Since 2015, scholars who can no longer work in their home countries because they are under threat or persecuted have had the opportunity to continue their work at German higher education institutions and research institutes – with a fellowship from the Philipp Schwartz Initiative (PSI). It was launched by the Federal Foreign Office and the Alexander von Humboldt Foundation. Sociologist Prof. Dr. Jürgen Mackert has mentored several PSI fellows at the University of Potsdam. Matthias Zimmermann talked to him about the significance of the initiative, how researchers and students at the University of Potsdam benefit from the fellows – and why academic freedom is by no means only at risk where we commonly assume it to be.
Why is the Philipp Schwartz Initiative (PSI) necessary?
A now well-established and highly effective program such as the Philipp Schwartz Initiative has become an indispensable tool in recent years to support international scholars who have come into the crosshairs of their respective rulers. Be it because they work on issues that are a thorn in their side, be it because they take their responsibility seriously and speak out on societal grievances. Criticism of current conditions formulated from within academia is not welcome – no matter the kind of regime.
Whether it be the persecution of Turkish scholars who have railed against Turkey's war in Kurdistan, or the only seemingly innocuous inquiries by the AfD parliamentary group in the Brandenburg state parliament about the gender studies curriculum in particular – all of this highlights a development that is zeroing in on science and is fighting against its autonomy, even in supposedly liberal-democratic societies. It is not just a matter of looking at the extremes that already exist, but also of observing developments in countries such as Austria, Poland, Hungary, and other EU member states. Even in Europe, we can neither take academic freedom for granted nor regard it as unassailable. Things could already get a lot more uncomfortable here in Brandenburg after the next state elections.
Many fellows are facing threats or even persecution and have to take special precautions. How does this affect the work of your team?
Yes, and this threat does not necessarily stop once they have fled their country. One should not be so naive as to believe that the Turkish secret service does not know who among the dissidents is working at which university and where. The PSI fellows are of course aware of this danger, but they are politically alert people and take appropriate precautions. We are in discussion with each other about potential restrictions and hazards of this kind. None of this has a negative effect on the work of my team at all; on the contrary, the presence of the fellows has entirely positive effects.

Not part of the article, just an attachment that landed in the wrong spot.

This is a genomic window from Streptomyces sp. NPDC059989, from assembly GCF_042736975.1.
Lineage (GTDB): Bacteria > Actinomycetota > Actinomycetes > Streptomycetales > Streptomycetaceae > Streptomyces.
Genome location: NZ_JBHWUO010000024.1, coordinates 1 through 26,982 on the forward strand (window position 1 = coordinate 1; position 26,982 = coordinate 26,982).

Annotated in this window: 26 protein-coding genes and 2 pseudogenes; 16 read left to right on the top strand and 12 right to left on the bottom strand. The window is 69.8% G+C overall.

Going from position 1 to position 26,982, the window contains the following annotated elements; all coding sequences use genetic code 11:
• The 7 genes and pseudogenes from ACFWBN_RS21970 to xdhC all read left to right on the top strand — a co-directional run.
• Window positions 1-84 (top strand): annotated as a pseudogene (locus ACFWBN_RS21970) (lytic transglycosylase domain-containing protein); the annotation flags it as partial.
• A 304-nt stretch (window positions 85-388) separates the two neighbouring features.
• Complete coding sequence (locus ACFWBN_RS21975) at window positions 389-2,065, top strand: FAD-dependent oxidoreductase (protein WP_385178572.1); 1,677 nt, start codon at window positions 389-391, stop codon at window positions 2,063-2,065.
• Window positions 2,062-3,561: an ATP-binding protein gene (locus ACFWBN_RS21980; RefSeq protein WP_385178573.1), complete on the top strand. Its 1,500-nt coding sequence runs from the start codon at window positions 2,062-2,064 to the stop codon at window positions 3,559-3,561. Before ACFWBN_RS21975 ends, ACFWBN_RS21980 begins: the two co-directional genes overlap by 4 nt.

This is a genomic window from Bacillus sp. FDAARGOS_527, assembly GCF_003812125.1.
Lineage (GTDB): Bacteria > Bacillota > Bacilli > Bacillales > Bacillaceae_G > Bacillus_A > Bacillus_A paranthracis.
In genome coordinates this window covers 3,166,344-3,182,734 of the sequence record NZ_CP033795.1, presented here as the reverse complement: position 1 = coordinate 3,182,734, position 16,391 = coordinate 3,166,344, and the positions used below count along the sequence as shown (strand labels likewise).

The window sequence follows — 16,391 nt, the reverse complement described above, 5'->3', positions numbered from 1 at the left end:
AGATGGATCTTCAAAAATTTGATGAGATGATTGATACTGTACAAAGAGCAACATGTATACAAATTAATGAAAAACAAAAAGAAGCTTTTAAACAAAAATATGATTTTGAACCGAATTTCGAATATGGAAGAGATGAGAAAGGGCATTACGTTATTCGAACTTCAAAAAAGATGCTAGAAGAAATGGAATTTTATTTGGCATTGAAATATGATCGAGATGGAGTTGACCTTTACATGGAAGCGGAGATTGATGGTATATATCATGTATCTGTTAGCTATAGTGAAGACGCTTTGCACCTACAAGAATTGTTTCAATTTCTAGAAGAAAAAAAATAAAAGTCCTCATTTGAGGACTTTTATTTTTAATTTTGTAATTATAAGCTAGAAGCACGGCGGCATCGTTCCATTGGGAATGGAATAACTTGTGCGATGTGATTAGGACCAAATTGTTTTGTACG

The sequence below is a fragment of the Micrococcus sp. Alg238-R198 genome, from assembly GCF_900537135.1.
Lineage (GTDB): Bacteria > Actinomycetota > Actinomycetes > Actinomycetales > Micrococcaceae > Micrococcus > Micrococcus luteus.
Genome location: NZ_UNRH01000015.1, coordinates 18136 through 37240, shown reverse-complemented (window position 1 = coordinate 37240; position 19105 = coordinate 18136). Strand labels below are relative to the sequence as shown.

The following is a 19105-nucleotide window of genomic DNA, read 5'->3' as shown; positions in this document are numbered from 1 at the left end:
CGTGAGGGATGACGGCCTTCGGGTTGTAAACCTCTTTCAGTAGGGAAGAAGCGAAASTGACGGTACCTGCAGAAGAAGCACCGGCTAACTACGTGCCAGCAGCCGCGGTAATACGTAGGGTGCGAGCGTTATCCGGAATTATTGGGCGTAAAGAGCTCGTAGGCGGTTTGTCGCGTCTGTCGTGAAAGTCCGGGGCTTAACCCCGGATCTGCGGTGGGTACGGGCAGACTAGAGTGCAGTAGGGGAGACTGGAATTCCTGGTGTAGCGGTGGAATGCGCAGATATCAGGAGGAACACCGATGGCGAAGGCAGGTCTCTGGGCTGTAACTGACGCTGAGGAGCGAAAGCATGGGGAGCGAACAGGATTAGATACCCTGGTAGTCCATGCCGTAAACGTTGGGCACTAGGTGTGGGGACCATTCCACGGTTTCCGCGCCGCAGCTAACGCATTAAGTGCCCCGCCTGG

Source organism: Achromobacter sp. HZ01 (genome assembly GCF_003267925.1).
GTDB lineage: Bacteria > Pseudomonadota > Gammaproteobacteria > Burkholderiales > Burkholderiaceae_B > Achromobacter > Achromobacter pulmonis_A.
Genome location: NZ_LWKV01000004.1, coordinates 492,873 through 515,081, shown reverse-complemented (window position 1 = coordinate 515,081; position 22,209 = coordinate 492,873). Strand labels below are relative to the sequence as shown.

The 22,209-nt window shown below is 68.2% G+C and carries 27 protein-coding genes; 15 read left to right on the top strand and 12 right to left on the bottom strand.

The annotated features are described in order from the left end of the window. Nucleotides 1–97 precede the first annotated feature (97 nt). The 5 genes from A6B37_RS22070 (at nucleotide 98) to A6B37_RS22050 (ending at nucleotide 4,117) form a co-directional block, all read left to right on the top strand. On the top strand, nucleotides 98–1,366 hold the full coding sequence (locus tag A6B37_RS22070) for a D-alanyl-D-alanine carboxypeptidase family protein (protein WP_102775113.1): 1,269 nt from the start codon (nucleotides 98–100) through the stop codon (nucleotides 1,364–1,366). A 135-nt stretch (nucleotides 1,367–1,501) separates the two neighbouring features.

I find their projects and commitment to be a great asset in research, teaching, colloquia, joint publications, and jointly organized workshops, and university-wide lecture series, for example on "Global Riots" in the summer semester of 2020 with almost 100 students. The fellows bring up new topics, perspectives, and questions, which also highlights different academic cultures. They also volunteer to teach, and the students stand to benefit enormously from this, because not only do they learn new things in these courses, but they also come into contact with highly qualified scholars, many of whom have very international academic careers that students would otherwise never be able to experience.
What else could or should German or international academia do to help at-risk scholars?
I appreciate the Humboldt Foundation's efforts immensely, because they were a great and decisive first step towards supporting threatened and persecuted scholars. It is perhaps not so much academia itself that would need to do more, because the host universities create an institutional framework to host PSI fellows; that is a lot of work. At the University of Potsdam, this is handled by the Welcome Center, where Claudia Rößling coordinates everything for the PSI fellows, and it is thanks to her that there is a convincing concept from the university, which is also a decisive criterion for a successful application for a Philipp Schwartz fellowship. In addition, many staff members here are very supportive – from our administration up to the Vice President of International Affairs and Fundraising.
But the states or the federal government could do much more. One might consider the creation of special positions, including professorships or research professorships, for refugee scholars in order to avoid squandering the benefits that PSI fellows offer for the German science and research system after just three years.